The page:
To ensure objective and consistent interviewing, and so that it is easier to compare candidates, it is recommended that you create a topgrading interview guide for your company. Write out all your questions, from high school or college to the most recent job, then questions about the candidate's future goals and a self-appraisal section, leaving space after each question to make notes.
At the end of your guide, create a list of the competencies you are looking for and that you asked questions about, with columns for a minimum acceptable rating, your rating, and your comments. Keep a pad of paper handy if you run out of space when making notes.
Dr. Brad Smart has created a topgrading interview guide with the following recommendations:
- Review the candidate's work history form and resume.
- Review the job scorecard with the interview team and ensure everyone is on the same page.
- Review your topgrading interview guide to refresh your memory.
- Use the two-interviewer approach.
- Take a few minutes to build rapport with the candidate, then state the purposes of the interview and encourage the candidate to be open and honest.
- After the interview, review the completed guide, write comments, and note ratings for each competency.
- Ask the candidate to arrange for reference calls.
- Write a brief summary with a list of strengths, weaknesses, and developmental recommendations.
What are topgrading interview questions?
Topgrading interview questions are a chronological series of intense, focused questions that look at the candidate's entire work history with questions and sub-questions for each position. Topgrading interview questions focus on the candidate's talent and ability, rather than their skill or experience.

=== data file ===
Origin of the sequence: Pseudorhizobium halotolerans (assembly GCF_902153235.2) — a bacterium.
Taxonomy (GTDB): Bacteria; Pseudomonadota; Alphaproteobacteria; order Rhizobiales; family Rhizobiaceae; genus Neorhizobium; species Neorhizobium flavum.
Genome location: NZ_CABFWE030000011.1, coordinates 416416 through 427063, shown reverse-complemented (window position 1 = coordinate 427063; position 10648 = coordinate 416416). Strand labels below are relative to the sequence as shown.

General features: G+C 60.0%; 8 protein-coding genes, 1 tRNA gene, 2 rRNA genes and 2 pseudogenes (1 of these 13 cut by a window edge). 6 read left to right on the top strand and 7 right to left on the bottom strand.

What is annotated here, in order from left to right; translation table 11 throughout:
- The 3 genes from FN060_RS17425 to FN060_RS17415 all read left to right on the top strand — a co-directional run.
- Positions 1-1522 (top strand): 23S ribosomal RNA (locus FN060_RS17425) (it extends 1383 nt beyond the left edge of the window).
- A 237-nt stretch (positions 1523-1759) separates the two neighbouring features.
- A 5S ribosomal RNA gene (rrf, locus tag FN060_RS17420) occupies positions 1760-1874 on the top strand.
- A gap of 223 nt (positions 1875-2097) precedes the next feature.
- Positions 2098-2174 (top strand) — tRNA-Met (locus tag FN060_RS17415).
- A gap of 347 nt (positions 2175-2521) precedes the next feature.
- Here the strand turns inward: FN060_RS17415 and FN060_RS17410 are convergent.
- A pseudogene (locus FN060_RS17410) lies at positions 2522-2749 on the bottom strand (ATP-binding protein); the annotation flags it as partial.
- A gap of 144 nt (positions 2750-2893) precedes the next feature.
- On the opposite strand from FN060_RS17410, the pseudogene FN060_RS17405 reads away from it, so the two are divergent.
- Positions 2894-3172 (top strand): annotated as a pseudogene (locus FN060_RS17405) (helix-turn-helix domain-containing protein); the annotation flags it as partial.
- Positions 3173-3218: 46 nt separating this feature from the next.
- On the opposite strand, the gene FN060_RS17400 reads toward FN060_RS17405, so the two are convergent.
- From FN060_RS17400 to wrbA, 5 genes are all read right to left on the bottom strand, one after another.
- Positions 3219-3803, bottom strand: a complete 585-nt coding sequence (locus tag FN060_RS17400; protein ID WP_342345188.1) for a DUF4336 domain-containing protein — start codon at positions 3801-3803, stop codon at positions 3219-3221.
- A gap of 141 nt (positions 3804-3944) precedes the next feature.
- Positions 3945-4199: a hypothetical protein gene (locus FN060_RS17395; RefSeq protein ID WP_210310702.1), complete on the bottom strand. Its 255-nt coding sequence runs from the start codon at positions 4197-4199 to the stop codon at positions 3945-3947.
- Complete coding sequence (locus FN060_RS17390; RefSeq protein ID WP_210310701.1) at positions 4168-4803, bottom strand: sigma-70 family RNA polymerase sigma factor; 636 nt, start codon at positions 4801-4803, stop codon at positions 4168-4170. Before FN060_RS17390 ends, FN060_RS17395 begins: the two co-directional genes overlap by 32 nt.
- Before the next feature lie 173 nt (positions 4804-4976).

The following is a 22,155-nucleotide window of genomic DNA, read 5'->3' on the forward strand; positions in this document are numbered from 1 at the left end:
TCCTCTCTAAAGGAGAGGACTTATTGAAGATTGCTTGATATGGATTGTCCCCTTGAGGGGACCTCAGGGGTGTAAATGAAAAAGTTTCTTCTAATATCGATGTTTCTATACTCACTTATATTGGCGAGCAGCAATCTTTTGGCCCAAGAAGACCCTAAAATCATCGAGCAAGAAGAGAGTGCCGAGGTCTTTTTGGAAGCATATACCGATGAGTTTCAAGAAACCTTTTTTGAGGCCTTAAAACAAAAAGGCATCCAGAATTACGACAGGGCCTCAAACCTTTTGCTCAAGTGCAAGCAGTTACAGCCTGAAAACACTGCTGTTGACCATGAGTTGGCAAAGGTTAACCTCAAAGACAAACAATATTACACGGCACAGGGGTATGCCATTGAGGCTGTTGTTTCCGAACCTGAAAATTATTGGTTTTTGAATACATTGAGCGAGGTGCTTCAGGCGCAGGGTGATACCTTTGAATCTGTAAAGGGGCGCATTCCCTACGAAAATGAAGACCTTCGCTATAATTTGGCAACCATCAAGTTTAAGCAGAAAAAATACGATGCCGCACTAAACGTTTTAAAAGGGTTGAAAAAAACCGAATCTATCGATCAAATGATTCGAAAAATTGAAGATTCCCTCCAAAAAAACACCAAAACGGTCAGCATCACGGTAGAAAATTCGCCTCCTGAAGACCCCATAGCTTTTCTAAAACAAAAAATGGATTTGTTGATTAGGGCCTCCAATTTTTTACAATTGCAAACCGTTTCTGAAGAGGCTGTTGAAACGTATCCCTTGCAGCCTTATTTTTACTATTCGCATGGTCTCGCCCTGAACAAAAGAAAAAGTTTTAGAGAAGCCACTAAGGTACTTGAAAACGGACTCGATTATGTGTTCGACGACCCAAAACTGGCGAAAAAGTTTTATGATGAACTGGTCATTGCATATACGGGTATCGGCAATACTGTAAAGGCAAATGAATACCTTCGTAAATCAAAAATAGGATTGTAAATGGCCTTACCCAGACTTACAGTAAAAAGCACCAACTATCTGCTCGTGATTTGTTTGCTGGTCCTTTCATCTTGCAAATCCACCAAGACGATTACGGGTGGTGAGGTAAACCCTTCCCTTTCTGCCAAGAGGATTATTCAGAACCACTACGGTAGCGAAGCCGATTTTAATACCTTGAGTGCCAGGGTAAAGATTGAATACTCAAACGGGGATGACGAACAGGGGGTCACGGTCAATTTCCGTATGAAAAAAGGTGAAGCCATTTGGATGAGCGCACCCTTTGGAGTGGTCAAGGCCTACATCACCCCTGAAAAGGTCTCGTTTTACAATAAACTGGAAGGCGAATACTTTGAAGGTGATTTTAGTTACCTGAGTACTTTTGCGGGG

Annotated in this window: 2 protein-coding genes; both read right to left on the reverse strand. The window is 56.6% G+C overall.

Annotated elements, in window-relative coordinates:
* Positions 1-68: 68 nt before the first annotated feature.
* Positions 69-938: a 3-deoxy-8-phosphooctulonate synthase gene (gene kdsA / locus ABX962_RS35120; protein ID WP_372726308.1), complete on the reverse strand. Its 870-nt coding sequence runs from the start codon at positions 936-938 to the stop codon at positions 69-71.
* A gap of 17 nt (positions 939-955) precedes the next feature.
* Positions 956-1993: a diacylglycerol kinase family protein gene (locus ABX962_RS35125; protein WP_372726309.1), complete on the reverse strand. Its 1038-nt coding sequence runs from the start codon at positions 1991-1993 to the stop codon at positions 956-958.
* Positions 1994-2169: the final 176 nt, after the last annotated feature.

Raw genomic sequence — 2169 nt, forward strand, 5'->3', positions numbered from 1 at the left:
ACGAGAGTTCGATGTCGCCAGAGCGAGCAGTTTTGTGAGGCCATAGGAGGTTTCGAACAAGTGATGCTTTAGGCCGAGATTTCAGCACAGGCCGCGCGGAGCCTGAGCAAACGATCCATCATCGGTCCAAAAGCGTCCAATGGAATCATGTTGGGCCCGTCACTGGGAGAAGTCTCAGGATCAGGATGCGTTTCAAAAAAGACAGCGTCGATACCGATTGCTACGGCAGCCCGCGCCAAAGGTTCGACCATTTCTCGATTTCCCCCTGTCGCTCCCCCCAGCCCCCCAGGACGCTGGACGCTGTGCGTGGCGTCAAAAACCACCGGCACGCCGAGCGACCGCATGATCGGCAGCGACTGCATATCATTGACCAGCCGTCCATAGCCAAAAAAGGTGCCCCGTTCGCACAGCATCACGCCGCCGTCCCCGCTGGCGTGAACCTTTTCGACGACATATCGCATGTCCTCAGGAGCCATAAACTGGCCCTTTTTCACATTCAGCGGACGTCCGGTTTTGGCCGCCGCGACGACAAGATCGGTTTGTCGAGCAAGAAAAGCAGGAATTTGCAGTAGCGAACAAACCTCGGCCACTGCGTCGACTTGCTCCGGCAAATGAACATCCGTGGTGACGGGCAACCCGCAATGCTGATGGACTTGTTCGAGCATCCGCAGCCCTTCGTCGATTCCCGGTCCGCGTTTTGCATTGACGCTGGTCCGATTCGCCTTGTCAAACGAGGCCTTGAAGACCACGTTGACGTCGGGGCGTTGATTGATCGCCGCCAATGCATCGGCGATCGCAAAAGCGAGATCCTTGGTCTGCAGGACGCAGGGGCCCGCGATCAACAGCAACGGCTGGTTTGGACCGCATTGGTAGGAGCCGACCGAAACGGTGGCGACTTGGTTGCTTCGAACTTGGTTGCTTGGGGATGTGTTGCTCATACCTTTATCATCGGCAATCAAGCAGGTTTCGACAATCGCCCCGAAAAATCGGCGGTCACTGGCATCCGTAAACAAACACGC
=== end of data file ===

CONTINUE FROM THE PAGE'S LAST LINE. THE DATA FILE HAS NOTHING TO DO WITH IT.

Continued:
What is topgrading application?
What is a topgrading career history form?
The topgrading work history form is a list of detailed questions given to the candidates. These questions may include compensation history, boss ratings, reasons for leaving jobs, things that the candidate likes or dislikes in the job, a self-appraisal, and more.
How long is a topgrading interview?
A topgrading interview typically takes four to six hours to complete.
What is topgrading in HR?
Topgrading in HR is when the HR department follows the topgrading interview method when hiring new employees or promoting or demoting existing employees.
Where can I find sample topgrading interview questions and answers?
Have a look at our topgrading interview guide with our example questions.
What are some criticisms of topgrading?
Topgrading interviews may be considered harsh, discriminatory, and overly involved. Recruiters must rate candidates from best to worst, which is difficult to do objectively. It can also be difficult to accurately rate and identify top performers based on their skills, experience, and references only.
How do I design a topgrading interview book?
- Divide your interview book into four main sections: early influences, work history, plans and goals, and self-evaluation.
- Compile a list of chronological questions for each section, leaving space to make notes.
- Ensure that you have enough space to ask and note answers for each of the candidate's previous jobs over the last 10 years.
- Make a list of the key competencies you are looking for in an A-player, with columns for a minimum required rating, your rating, and your comments.
What is a topgrading scorecard?
A topgrading scorecard is a list of 15 to 20 criteria required for the ideal candidate who meets your company's core values. This should include a detailed description of your criteria, how they will be scored, and what you expect the successful candidate to look like.
Who is Bradford Smart?
Dr. Bradford Smart is the original designer of the topgrading interview method.
What is self-assessment in a topgrading interview?
The self-assessment section of the topgrading interview asks candidates to assess their own strengths, weaknesses, assets, things they like about themselves and do well, and areas for improvement.